Another Splash Of Colour: New Psychedelia in Britain 1980-1985 (RPM)

Another Splash of Color expands 1982’s similarly-titled single-album compilation A Splash Of Colour into a three-disc set featuring a selection of acts from the U.K. psychedelic revival from 1980-1985. These were mostly groups who turned their backs on what was cutting edge (namely post-punk, goth and hardcore) and retreated to the comforts of the 1960s. Like the Paisley Underground in America, their self-conscious embrace of the past at a time when there were plenty of bands breaking new ground feels like an act of retreat, which it was, but there were enough interesting sub-factions and genuinely weird individuals working in the scene’s margins to make it palatable in 2016.

Among the musical flavors explored here are the Mod Revival (including The Purple Hearts and The Vandells), the early sound of Creation Records (Revolving Paint Dream, Biff! Bang! Pow! and The Jasmine Minks), your classic English surrealists/nutters (Julian Cope, Robyn Hitchcock, Cleaners From Venus and Nick Nicely) and a handful of punks trading in their spikes for paisley (Charlie Harper from the U.K. Subs; The Damned performing as Naz Nomad and The Nightmares, Captain Sensible; and Knox from The Vibrators who does an excellent cover of Syd Barrett “Gigolo Aunt”). Even an Elvis Costello-less Attractions get in on the fun.

With sixty-four songs in total, there’s some truly wonderful highlights to choose from. The Soft Boys and Robyn Hitchcock are always great fun, and their respective entries, “Only The Stones Remain” and the hyper-surreal “It’s A Mystic Trip” are typically well-crafted. The Blue Orchids (featuring Martin Bramah of The Fall on vocals) manage a strong Bunnymen/Doors vibe on “Work”. Creation head-honcho Alan McGee’s band Biff! Bang! Pow! squeeze so many guitar effects onto “A Day Out With Jeremy Chester” (it’s hard to imagine a song title more squarely aimed at recapturing the essence of 1967 than that one) that you wonder if he slipped their tapes to the members of Ride early on. Londoner Nick Nicely’s two songs (“49 Cigars” and “Hilly Fields”) are perhaps the set’s most notable, with an excellent blend of timeless 1960s song-writing and decidedly 1980s sounds.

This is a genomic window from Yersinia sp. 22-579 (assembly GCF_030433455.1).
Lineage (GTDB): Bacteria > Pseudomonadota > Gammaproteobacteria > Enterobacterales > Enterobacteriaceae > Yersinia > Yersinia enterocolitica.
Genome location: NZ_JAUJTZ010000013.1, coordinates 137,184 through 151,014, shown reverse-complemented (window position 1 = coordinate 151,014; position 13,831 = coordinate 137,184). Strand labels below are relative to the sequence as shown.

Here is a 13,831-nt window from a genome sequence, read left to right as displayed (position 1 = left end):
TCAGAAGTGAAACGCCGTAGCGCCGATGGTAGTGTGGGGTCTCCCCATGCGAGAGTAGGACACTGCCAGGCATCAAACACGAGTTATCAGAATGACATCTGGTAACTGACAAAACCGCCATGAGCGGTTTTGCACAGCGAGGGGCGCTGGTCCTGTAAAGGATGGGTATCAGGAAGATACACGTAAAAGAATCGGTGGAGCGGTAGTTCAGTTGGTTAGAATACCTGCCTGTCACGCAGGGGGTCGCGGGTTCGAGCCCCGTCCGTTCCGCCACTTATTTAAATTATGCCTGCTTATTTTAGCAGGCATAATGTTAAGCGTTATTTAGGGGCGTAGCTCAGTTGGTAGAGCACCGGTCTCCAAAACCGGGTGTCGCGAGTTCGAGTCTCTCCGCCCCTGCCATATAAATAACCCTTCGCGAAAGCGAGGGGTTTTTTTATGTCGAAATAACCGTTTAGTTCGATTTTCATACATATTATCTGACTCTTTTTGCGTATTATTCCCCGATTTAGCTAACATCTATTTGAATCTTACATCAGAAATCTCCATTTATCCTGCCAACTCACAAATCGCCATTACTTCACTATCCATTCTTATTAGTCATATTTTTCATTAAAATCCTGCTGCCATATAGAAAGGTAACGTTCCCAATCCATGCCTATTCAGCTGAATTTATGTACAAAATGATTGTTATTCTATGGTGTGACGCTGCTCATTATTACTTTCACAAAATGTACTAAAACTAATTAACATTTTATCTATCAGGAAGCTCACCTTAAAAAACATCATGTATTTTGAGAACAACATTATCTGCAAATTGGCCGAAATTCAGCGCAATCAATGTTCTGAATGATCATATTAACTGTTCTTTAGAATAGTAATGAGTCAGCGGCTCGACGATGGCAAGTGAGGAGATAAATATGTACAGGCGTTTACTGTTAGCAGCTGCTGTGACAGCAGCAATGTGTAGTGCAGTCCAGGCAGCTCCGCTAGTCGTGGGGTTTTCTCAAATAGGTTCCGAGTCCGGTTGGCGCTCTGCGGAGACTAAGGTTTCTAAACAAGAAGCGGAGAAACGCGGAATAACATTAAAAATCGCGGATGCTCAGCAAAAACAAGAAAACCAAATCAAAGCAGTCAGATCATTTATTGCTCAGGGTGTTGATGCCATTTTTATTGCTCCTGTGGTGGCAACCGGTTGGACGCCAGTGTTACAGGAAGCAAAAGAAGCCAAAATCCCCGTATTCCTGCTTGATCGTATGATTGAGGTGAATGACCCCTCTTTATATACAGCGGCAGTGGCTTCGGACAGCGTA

However, many struggled to maneuver through the sounds of the ’60s during the time of mullets and gated reverb, with duds from Miles Over Matter, The Chicaynes and, literally, a few dozen others to sift through. Start at the beginning of Disc One and you’ll soon realize there were only a few folks in this scene with songwriting talent, a developed sense of musicianship or a flair for the unique. For the most part, the bands whose names are familiar are the ones you want to hear – after all, there’s a reason they haven’t been forgotten 30+ years on.

The Yardbirds – Roger The Engineer: 50th Anniversary Edition (Repertoire)

Although the Yardbirds are better known groundbreaking singles than albums, Roger the Engineer was the best full-length from their original 1960s run. Like other albums released by major British bands in 1966 – Revolver, Aftermath,  Face To Face and A Quick One – Roger The Engineer was the sound of a band moving past the blues and r&b covers of their early years, drunk on experimentation and ready to dive into unchartered territories. Songs like “Over, Under, Sideways, Down” and “Ever Since the World Began” were so progressive and advanced, they simply couldn’t have existed just twelve months earlier. Leading the Yardbirds into this era was guitarist Jeff Beck, who was at the top of his game on Roger the Engineer, adding excitement to “Lost Woman” and the tough-as-nails blues numbers “Jeff’s Blues” and “The Nazz Are Blue”, the latter of which he also sings. Elsewhere, “Hot House of Omagarashid” is every bit as wacky as its title, and “He’s Always There” is a bad-ass garage rock classic.